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Title: Adoption: The 'Catholic Alternative' to In-Vitro Fertilization?
Subtitle: Reflections on a Marginal Topic of Theological Ethics
Author(s): WALSER, Angelika
Journal: Marriage, Families & Spirituality
Volume: 25    Issue: 2   Date: 2019   
Pages: 148-161
DOI: 10.2143/INT.25.2.3287503

Abstract :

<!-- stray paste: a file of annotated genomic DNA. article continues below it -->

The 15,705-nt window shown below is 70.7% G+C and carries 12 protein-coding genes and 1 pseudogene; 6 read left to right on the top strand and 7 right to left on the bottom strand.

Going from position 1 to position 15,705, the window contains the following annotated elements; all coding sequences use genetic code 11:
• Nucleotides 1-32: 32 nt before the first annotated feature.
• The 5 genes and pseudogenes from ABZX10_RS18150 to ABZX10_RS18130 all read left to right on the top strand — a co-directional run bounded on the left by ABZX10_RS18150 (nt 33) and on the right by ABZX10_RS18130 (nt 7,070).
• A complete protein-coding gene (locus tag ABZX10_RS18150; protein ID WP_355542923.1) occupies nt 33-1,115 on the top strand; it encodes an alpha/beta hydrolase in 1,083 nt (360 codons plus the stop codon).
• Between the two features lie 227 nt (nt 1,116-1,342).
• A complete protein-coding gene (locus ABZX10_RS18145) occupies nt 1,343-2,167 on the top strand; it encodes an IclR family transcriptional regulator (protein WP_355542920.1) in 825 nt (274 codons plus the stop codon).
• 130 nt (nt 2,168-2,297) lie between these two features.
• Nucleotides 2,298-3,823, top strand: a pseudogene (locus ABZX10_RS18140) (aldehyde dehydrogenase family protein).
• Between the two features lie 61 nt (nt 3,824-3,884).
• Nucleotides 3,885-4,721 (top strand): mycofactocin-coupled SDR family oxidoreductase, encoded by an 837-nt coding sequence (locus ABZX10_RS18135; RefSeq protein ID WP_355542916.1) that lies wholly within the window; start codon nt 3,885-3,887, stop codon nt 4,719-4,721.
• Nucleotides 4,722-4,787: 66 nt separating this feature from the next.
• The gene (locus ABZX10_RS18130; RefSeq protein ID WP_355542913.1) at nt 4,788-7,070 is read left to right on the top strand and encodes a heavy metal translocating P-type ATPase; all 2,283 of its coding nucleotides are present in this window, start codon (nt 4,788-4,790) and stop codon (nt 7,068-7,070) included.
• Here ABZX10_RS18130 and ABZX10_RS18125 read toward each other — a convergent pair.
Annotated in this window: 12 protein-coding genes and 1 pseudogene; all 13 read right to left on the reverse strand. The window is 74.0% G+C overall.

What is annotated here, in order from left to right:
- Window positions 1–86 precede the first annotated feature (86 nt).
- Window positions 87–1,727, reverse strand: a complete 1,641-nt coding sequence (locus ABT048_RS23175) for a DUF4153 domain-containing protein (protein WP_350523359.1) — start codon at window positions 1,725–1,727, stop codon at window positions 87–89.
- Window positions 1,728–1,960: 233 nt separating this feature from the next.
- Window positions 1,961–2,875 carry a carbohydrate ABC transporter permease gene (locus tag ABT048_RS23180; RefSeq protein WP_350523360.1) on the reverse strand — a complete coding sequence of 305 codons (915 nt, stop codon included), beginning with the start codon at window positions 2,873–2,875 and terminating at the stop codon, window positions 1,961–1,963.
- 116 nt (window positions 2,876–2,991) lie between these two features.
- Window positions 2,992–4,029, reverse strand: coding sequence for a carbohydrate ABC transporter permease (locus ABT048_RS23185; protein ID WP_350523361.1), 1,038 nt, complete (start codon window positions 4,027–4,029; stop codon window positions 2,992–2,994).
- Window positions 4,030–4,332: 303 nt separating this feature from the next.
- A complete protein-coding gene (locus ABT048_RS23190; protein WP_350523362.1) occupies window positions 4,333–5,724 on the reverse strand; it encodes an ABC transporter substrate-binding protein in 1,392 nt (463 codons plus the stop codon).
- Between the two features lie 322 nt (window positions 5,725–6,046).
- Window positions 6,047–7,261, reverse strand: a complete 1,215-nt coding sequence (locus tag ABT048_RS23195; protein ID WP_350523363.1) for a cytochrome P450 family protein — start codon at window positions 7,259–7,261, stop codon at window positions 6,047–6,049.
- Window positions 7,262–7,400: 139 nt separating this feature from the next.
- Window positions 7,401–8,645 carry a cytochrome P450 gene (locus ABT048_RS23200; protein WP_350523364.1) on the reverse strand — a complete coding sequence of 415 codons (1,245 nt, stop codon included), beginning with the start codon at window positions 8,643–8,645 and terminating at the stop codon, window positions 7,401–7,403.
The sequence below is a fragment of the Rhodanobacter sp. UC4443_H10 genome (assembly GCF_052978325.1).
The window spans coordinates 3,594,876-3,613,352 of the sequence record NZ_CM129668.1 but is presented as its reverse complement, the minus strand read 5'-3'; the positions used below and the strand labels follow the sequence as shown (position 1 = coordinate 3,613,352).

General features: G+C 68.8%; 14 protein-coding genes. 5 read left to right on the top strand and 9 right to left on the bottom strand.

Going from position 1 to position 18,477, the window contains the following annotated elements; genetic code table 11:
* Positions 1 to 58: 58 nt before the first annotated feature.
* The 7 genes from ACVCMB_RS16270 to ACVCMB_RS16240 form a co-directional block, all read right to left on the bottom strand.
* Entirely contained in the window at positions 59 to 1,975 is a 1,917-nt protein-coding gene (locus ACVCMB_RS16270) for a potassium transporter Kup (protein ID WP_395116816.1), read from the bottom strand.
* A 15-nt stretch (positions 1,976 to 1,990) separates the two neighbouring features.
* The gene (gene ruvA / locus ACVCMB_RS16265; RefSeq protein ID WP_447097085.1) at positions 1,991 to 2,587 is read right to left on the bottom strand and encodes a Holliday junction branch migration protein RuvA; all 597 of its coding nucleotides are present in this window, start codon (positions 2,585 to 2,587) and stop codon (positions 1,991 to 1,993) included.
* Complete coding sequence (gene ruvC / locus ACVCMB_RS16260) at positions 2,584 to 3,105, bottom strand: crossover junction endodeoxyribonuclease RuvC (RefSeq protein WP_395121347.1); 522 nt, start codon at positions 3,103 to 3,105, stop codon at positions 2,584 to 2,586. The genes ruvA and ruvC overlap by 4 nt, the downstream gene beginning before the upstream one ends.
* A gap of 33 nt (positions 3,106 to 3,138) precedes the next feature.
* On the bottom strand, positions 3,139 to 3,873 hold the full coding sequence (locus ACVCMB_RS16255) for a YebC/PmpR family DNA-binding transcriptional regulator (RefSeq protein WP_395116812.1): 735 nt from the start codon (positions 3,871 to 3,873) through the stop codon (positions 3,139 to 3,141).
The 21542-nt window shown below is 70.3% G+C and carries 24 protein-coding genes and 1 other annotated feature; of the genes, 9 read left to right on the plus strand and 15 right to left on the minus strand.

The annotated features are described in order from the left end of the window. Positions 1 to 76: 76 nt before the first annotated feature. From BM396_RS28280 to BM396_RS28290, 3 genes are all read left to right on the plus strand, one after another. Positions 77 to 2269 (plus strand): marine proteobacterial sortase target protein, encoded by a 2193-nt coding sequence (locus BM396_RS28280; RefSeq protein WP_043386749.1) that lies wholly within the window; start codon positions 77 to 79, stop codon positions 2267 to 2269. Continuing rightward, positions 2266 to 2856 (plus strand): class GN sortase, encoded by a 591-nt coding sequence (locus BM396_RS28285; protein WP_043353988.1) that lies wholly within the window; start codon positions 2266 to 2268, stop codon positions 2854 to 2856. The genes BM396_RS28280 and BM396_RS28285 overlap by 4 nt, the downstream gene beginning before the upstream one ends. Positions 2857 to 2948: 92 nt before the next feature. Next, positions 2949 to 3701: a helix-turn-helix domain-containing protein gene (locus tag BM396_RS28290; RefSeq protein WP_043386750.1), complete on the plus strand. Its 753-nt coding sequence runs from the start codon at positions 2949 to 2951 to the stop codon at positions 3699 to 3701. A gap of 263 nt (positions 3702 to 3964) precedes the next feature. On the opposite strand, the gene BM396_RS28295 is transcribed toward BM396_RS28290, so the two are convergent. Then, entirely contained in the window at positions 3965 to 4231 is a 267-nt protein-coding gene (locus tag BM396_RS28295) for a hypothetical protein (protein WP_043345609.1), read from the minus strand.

Facing global inequities with impoverished families and children struggling for survival versus a privileged minority that can afford infertility treatment, the author explores challenges regarding responsible adoption procedures from a theological-ethical perspective. The contribution questions traditional Catholic and Christian arguments approving adoption as a 'morally superior reproduction choice' for infertile couples. It identifies major psychological and ethical challenges for everyone involved in the adoption setting. Starting from the child’s initial position as a particularly vulnerable 'strange guest', the author highlights issues that arise from traditional family models and individual expectations, both in the biological and the adoptive family. However, adoption is more than a question of private arrangement. As the state is present to secure the welfare of the child, an ethics of institutional justice is required to provide 'institutional hospitality' for adoptive children. In this context, social workers play a vital role in accompanying children and families with supportive measures, emphasizing responsibilities, and mediating between the two families. Building bridges is exceptionally relevant due to recent insights into the advantages of open forms of adoption, which concentrate on honest and open communication regarding the birth family as well, offering strategies to cope with stigmatization, and preventing identity conflicts for the child. Additionally, an open approach can empower birth mothers/families often bound in asymmetric situations towards the adopting families. The contribution outlines the resources of Christian biblical tradition and virtue ethics for contemporary forms of adoption with regard to securing human dignity for the members of the adoption triad (child, birth family, adoptive family). Ultimately, this approach seeks to overcome the notion of adoption as a mere substitute for reproduction, shifting the focus to the aspect of adoption as a legitimate constellation of living together as a family, which is not restricted to genetic-biological relations. Adoptions offer an opportunity for a lifelong emotional relationship and can succeed, resting upon a voluntary decision for unconditional commitment to a child in need. Considering findings and arguments not only on an individual level but with a distinct focus on the institutional level, this approach sets the framework to unfold a viable and comprehensive ethics of adoption, particularly from a Catholic perspective that has so far been missing.

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